Speed Reads

Travel Bans

The U.S. is reportedly banning travel to North Korea

The Trump administration will announce a ban on travel to North Korea by U.S. citizens on July 27, effective 30 days later, two tour agencies said Friday. "We have just been informed that the U.S. government will no longer be allowing U.S. citizens to travel to the DPRK," or North Korea, China-based Young Pioneers Tours said in a statement. "After the 30-day grace period any U.S. national that travels to North Korea will have their passport invalidated by their government." Rowan Beard, of Young Pioneers Tours, told BBC News that his company was given the information by the Swedish embassy, which handles U.S. affairs in North Korea.

Secretary of State Rex Tillerson had reportedly been considering such a ban since April, but the effort was accelerated after the death last month of 22-year-old Otto Warmbier, an American student who was arrested in North Korea in January 2016, sentenced to 15 years hard labor for stealing a propaganda poster, then returned to the U.S. in a coma from which he never awoke. Koryo Tours' Simon Cockerill tells the BBC his agency had also been told about the coming ban by the Swedish embassy, and said he was disappointed by the decision. "It's unfortunate for the industry but also for North Koreans who want to know what Americans are really like," he said. The U.S. has not confirmed the news.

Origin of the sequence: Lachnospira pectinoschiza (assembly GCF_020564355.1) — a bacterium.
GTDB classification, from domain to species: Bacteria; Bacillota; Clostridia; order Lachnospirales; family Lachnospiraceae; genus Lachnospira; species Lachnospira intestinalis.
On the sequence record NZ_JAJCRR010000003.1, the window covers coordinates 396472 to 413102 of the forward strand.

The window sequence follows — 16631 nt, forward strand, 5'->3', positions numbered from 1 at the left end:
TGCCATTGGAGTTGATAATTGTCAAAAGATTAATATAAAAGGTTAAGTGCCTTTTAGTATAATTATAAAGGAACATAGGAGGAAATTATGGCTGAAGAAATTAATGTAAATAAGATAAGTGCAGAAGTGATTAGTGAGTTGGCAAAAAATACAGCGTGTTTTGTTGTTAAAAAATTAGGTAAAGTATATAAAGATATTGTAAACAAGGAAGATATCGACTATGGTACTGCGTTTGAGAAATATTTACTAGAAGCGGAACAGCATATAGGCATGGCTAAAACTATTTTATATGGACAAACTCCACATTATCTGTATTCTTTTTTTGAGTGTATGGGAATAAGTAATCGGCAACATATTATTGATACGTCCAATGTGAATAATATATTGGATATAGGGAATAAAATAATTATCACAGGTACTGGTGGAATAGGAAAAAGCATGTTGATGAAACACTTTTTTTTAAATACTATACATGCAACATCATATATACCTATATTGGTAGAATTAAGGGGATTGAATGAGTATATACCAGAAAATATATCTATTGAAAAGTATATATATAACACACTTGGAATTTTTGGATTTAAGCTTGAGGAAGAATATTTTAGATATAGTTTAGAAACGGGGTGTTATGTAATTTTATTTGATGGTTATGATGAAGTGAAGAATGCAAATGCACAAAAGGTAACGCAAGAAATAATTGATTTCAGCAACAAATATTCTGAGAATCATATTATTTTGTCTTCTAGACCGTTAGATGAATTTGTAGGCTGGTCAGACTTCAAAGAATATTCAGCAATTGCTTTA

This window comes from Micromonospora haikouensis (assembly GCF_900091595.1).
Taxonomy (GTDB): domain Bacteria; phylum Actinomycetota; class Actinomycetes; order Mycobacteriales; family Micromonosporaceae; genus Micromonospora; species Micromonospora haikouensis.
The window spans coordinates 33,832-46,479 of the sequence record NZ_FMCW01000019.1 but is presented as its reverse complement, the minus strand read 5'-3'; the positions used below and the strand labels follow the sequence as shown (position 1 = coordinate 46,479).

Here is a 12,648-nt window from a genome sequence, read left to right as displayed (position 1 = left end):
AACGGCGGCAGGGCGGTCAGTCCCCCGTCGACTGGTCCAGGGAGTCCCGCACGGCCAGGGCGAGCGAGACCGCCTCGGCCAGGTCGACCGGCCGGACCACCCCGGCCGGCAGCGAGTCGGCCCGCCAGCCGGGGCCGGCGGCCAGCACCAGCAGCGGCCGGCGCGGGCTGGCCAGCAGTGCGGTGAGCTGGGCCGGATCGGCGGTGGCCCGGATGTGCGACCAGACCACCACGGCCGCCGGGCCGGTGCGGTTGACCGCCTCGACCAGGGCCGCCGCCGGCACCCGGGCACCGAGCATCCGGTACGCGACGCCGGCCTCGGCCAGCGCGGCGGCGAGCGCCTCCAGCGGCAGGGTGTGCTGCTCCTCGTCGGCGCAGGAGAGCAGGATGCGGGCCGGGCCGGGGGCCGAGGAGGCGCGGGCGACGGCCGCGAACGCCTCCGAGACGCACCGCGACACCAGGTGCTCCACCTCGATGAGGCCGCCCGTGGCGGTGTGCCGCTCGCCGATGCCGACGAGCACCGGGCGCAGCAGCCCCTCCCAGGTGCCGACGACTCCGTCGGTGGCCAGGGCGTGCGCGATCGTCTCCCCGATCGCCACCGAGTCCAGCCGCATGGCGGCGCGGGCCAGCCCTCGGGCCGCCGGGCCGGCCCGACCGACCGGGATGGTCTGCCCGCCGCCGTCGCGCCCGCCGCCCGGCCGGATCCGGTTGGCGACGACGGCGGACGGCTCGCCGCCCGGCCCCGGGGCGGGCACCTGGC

Update 7:37 a.m. ET: Unidentified U.S. officials confirmed to The Associated Press early Friday that Tillerson has decided to enact a "geographical travel restriction" for North Korea, making it illegal to enter the country on a U.S. passport.